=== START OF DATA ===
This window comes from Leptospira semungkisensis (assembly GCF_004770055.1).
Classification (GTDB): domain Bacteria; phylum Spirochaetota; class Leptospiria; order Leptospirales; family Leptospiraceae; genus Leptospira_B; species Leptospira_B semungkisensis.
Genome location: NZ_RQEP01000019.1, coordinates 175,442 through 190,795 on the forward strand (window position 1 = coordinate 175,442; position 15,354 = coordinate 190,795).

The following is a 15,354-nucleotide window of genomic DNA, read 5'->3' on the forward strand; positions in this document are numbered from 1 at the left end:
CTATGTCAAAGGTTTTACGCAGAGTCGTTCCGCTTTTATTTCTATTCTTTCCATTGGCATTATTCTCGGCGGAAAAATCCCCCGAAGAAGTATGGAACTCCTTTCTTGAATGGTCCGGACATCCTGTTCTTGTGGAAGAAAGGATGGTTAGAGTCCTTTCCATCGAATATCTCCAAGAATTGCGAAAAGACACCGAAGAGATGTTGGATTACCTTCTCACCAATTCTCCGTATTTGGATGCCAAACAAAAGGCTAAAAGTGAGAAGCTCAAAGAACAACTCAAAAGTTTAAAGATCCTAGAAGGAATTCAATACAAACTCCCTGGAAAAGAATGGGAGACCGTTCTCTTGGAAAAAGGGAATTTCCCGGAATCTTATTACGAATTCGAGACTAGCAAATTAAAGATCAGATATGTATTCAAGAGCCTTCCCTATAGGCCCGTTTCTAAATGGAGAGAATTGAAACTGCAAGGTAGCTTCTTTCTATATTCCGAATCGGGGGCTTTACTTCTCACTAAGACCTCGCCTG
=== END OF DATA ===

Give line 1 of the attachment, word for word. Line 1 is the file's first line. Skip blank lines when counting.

This window comes from Leptospira semungkisensis (assembly GCF_004770055.1).